Democrats Strike Deal to Let Medicare Negotiate Drug Prices

Democrats Strike Deal to Let Medicare Negotiate Drug Prices

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Senate Democrats on Tuesday announced they have reached an agreement on a plan to lower the prices of some drugs covered by Medicare. The proposal, part of Democrat’s $1.85 trillion spending bill, would empower the federal government to negotiate prices directly with drugmakers on a limited basis for the first time in the history of Medicare, marking a historic shift that pharmaceutical companies have resisted for decades.

“Today we’ve taken a massive step forward,” Senate Majority Leader Chuck Schumer (D-NY) said as he announced the agreement.

The plan is far shy of what some Democrats had hoped for, though, since it limits the government’s negotiating power to a subset of drugs. Under the agreement, the full details of which have not yet been released, the 10 drugs that cost Medicare the most would be subject to price negotiations starting in 2023, with the list of drugs growing to 30 over a period of years.

In a further limitation, the set of drugs that can be negotiated will be limited to those that no longer have "exclusivity," or protection from generic competition. The plan includes a $35 per month cap on the cost of insulin for those in Medicare, as well as a $2,000 per year cap on out-of-pocket expenses for drugs. And it would penalize drugmakers that raise prices faster than inflation, in both Medicare and commercial health insurance plans.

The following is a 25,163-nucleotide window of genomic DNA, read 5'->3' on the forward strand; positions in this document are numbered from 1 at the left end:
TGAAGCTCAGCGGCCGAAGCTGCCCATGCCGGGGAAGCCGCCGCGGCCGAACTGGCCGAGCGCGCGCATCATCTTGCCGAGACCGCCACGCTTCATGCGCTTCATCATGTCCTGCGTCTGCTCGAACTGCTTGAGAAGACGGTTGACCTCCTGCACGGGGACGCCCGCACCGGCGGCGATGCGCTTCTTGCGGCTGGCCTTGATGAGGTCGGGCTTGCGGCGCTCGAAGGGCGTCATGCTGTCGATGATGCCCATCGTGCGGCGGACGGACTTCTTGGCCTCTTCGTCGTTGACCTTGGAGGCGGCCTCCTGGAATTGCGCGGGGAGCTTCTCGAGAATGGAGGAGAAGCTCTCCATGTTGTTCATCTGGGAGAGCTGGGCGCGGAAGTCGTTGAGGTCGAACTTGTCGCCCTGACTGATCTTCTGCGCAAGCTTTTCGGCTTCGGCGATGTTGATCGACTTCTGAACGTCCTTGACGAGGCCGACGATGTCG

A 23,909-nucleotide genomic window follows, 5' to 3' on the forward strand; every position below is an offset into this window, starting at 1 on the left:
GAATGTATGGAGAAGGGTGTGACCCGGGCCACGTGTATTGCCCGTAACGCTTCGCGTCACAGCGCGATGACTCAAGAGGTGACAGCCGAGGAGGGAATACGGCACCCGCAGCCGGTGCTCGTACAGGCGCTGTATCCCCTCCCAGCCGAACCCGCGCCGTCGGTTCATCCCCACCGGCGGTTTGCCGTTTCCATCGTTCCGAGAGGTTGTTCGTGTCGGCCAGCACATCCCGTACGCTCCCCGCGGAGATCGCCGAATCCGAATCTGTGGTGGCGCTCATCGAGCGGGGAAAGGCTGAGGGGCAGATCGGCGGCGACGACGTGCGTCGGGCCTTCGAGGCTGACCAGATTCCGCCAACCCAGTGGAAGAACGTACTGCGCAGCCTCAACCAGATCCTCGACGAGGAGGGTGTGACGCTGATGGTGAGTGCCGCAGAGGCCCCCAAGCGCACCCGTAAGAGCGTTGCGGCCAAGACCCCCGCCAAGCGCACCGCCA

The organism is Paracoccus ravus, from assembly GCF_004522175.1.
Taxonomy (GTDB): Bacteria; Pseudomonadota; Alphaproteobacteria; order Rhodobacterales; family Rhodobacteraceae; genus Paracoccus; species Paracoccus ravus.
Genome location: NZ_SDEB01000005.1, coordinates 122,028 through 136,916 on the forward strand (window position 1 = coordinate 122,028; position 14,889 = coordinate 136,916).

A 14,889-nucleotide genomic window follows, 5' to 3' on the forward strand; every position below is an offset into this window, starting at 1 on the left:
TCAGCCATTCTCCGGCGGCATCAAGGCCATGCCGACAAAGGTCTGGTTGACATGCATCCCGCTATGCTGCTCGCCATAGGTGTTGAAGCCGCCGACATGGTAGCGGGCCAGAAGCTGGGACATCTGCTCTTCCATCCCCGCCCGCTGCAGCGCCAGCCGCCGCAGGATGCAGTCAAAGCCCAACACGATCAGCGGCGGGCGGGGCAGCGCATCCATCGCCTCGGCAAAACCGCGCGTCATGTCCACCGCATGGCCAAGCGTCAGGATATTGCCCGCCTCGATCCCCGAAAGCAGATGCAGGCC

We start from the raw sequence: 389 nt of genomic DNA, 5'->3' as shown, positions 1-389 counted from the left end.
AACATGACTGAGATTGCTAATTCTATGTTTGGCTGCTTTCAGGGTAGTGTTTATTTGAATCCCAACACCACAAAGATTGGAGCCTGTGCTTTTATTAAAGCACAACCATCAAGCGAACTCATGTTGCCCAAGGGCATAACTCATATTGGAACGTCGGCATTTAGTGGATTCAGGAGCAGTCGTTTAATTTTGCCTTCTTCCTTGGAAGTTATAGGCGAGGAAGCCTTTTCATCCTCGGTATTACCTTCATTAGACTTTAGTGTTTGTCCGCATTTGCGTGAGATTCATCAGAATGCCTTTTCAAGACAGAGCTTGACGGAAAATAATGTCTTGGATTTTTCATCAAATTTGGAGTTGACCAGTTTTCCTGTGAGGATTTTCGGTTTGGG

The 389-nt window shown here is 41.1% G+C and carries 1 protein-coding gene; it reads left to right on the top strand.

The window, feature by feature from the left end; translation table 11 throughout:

Larry Levitt of the Kaiser Family Foundation said the scaled-back agreement is significant nonetheless. “The emerging Democratic deal on drug costs is more modest across the board than the original aspiration, but it still checks all the boxes,” Levitt tweeted.

Senate Finance Chairman Ron Wyden (D-OR) said the plan would save hundreds of billions of dollars and set an important precedent that the government can negotiate the prices of drugs covered by Medicare. “The prohibition on negotiation has almost been like a curse,” Wyden said. “There was a sense the government had its hands tied behind its back. And now a precedent is being set that starting right out of the gate there’s going to be negotiation on the most expensive drugs — cancer drugs, arthritis drugs, anticoagulants.”

Three Democrats who resisted earlier efforts to give the federal government the power to negotiate drug prices – Sen. Kyrsten Sinema (AZ) and Reps. Scott Peters (CA) and Kurt Schrader (OR) – helped broker the agreement and signaled they would support it.

“It’s not everything we all want,” Schumer said. “Many of us would have wanted to go much further, but it’s a big step in helping the American people deal with the price of drugs.”

Stephen Ubl, the president and CEO of drug industry trade group PhRMA, panned the deal: “While we’re pleased to see changes to Medicare that cap what seniors pay out of pocket for prescription drugs, the proposal lets insurers and middlemen like pharmacy benefit managers off the hook when it comes to lowering costs for patients at the pharmacy counter. It threatens innovation and makes a broken health care system even worse."